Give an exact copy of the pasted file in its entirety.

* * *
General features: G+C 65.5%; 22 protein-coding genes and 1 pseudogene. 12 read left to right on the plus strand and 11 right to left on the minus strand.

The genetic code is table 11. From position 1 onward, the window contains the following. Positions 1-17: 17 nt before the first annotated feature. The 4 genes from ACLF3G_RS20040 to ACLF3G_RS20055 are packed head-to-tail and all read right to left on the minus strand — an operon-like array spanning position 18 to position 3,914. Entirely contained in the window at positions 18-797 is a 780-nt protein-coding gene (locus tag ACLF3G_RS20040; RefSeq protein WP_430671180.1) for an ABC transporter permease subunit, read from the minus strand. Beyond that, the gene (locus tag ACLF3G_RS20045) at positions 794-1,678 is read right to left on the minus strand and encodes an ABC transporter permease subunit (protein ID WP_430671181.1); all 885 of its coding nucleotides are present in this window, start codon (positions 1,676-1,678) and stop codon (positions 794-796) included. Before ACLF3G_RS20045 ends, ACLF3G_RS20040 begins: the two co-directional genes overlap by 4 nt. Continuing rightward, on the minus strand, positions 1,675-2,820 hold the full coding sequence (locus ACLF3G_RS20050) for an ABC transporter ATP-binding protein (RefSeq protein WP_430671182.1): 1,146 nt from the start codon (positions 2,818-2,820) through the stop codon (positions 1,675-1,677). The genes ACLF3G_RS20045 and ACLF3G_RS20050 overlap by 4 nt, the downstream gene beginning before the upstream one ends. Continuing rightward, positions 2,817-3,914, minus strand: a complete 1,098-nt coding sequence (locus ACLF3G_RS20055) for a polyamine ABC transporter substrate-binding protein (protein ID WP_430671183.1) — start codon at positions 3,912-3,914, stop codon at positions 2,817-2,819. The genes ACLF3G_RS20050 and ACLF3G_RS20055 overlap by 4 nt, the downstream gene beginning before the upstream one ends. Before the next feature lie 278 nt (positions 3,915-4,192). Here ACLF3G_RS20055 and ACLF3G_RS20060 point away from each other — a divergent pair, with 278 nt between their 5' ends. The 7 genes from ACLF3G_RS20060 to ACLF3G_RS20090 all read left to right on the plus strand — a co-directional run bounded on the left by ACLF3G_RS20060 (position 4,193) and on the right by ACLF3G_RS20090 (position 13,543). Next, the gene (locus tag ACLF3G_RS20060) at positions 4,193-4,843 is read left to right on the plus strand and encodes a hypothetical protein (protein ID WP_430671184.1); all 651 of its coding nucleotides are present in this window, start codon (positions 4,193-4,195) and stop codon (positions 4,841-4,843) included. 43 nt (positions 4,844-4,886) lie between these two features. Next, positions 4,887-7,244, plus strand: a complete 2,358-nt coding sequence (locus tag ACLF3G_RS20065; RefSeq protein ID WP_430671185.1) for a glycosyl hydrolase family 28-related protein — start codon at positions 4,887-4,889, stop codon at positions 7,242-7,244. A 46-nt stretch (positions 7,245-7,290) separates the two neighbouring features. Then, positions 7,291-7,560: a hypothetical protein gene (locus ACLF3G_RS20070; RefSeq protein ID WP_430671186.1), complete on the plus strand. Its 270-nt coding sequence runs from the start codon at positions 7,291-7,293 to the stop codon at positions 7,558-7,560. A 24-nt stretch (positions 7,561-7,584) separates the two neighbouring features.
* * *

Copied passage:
General features: G+C 65.5%; 22 protein-coding genes and 1 pseudogene. 12 read left to right on the plus strand and 11 right to left on the minus strand.

The genetic code is table 11. From position 1 onward, the window contains the following. Positions 1-17: 17 nt before the first annotated feature. The 4 genes from ACLF3G_RS20040 to ACLF3G_RS20055 are packed head-to-tail and all read right to left on the minus strand — an operon-like array spanning position 18 to position 3,914. Entirely contained in the window at positions 18-797 is a 780-nt protein-coding gene (locus tag ACLF3G_RS20040; RefSeq protein WP_430671180.1) for an ABC transporter permease subunit, read from the minus strand. Beyond that, the gene (locus tag ACLF3G_RS20045) at positions 794-1,678 is read right to left on the minus strand and encodes an ABC transporter permease subunit (protein ID WP_430671181.1); all 885 of its coding nucleotides are present in this window, start codon (positions 1,676-1,678) and stop codon (positions 794-796) included. Before ACLF3G_RS20045 ends, ACLF3G_RS20040 begins: the two co-directional genes overlap by 4 nt. Continuing rightward, on the minus strand, positions 1,675-2,820 hold the full coding sequence (locus ACLF3G_RS20050) for an ABC transporter ATP-binding protein (RefSeq protein WP_430671182.1): 1,146 nt from the start codon (positions 2,818-2,820) through the stop codon (positions 1,675-1,677). The genes ACLF3G_RS20045 and ACLF3G_RS20050 overlap by 4 nt, the downstream gene beginning before the upstream one ends. Continuing rightward, positions 2,817-3,914, minus strand: a complete 1,098-nt coding sequence (locus ACLF3G_RS20055) for a polyamine ABC transporter substrate-binding protein (protein ID WP_430671183.1) — start codon at positions 3,912-3,914, stop codon at positions 2,817-2,819. The genes ACLF3G_RS20050 and ACLF3G_RS20055 overlap by 4 nt, the downstream gene beginning before the upstream one ends. Before the next feature lie 278 nt (positions 3,915-4,192). Here ACLF3G_RS20055 and ACLF3G_RS20060 point away from each other — a divergent pair, with 278 nt between their 5' ends. The 7 genes from ACLF3G_RS20060 to ACLF3G_RS20090 all read left to right on the plus strand — a co-directional run bounded on the left by ACLF3G_RS20060 (position 4,193) and on the right by ACLF3G_RS20090 (position 13,543). Next, the gene (locus tag ACLF3G_RS20060) at positions 4,193-4,843 is read left to right on the plus strand and encodes a hypothetical protein (protein ID WP_430671184.1); all 651 of its coding nucleotides are present in this window, start codon (positions 4,193-4,195) and stop codon (positions 4,841-4,843) included. 43 nt (positions 4,844-4,886) lie between these two features. Next, positions 4,887-7,244, plus strand: a complete 2,358-nt coding sequence (locus tag ACLF3G_RS20065; RefSeq protein ID WP_430671185.1) for a glycosyl hydrolase family 28-related protein — start codon at positions 4,887-4,889, stop codon at positions 7,242-7,244. A 46-nt stretch (positions 7,245-7,290) separates the two neighbouring features. Then, positions 7,291-7,560: a hypothetical protein gene (locus ACLF3G_RS20070; RefSeq protein ID WP_430671186.1), complete on the plus strand. Its 270-nt coding sequence runs from the start codon at positions 7,291-7,293 to the stop codon at positions 7,558-7,560. A 24-nt stretch (positions 7,561-7,584) separates the two neighbouring features.